Partisan Representations: Partisan Differences in Semantic Representations and their Role in Attitude Judgments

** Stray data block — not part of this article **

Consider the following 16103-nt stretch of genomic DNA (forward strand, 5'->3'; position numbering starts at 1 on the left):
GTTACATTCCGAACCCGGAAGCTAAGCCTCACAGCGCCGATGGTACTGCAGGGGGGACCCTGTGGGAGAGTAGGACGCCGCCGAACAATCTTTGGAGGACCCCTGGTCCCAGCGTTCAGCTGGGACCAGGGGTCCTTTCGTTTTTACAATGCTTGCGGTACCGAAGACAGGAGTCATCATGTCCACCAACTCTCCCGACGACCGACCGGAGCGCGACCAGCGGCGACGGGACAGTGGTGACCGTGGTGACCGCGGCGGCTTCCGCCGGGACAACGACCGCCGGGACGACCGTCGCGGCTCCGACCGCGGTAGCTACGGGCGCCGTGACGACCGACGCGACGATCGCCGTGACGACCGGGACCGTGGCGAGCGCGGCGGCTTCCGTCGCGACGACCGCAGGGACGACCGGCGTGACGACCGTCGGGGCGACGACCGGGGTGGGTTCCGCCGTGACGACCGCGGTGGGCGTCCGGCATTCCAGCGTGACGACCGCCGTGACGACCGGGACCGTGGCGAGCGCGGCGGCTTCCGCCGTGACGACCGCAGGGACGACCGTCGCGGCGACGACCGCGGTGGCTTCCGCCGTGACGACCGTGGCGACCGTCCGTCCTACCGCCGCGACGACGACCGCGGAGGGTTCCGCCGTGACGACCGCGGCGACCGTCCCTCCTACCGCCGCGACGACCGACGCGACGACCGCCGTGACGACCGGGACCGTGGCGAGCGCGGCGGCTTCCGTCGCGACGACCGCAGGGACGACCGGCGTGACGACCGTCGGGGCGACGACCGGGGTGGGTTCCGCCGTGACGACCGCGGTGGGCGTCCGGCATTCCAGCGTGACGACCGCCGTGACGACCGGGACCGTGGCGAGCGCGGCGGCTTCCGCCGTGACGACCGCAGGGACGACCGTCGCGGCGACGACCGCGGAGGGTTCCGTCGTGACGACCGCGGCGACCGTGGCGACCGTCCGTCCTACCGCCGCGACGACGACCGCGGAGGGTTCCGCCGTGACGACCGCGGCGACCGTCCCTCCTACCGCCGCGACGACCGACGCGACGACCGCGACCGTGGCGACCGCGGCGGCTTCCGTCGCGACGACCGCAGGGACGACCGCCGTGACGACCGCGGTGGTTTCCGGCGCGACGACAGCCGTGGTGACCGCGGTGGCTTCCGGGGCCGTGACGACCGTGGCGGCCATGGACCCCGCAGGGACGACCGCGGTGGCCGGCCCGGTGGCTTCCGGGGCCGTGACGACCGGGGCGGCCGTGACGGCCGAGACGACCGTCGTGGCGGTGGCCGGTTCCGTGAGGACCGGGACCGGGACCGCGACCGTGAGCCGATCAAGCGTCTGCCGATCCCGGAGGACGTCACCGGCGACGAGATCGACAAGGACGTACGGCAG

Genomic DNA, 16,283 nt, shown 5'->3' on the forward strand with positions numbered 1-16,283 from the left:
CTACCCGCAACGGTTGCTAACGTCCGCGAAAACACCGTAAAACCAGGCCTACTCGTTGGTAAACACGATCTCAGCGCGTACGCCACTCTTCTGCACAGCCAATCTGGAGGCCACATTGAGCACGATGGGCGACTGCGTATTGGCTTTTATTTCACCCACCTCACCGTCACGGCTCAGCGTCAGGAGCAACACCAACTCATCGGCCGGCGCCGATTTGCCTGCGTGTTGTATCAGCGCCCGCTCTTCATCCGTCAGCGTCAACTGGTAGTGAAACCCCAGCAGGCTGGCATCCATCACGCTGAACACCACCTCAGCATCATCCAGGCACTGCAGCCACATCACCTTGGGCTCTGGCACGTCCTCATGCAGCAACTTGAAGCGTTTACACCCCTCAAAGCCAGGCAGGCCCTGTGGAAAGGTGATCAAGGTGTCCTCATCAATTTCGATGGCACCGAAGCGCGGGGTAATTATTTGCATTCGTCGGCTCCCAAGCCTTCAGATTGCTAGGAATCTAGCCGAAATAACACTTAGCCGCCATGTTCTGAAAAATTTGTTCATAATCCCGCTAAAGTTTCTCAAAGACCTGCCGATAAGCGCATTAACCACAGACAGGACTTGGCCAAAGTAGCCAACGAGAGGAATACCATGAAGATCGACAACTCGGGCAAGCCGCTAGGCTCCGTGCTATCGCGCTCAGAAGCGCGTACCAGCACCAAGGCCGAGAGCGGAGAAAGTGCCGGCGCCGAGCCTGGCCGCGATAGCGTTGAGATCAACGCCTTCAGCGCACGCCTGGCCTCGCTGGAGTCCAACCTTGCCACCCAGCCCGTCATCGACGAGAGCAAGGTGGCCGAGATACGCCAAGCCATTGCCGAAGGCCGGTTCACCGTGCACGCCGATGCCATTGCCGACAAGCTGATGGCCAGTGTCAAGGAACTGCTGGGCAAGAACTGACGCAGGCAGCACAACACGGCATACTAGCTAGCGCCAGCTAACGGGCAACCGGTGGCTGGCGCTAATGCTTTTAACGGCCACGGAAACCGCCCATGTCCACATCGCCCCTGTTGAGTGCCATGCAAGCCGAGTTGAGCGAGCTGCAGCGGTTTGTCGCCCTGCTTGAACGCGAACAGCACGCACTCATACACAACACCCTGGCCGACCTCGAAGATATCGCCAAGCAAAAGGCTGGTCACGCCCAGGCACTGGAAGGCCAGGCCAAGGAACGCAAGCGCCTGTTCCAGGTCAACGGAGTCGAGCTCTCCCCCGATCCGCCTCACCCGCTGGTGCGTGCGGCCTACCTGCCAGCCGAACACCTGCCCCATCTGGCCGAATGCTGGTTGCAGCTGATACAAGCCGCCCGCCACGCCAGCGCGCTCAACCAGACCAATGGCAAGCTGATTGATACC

AbstractWe outline a new method to explore differences in se- mantic representations between groups and apply it to a novel domain where we might expect to find such differences: politics. We hypothesize and find confirmatory evidence that individuals of opposite partisanship, as measured by party identification, retrieve different semantic representations. We further evaluate whether differences in representations are predictive of attitude judgments as long suggested by constructivist theories of attitudes from social psychology. We find differences are indeed predictive of attitudes even after controlling for other strongly predictive covariates (party identification and ideology). In discussing our results we sketch out a broader theory of the role of semantic memory in attitude judgments.

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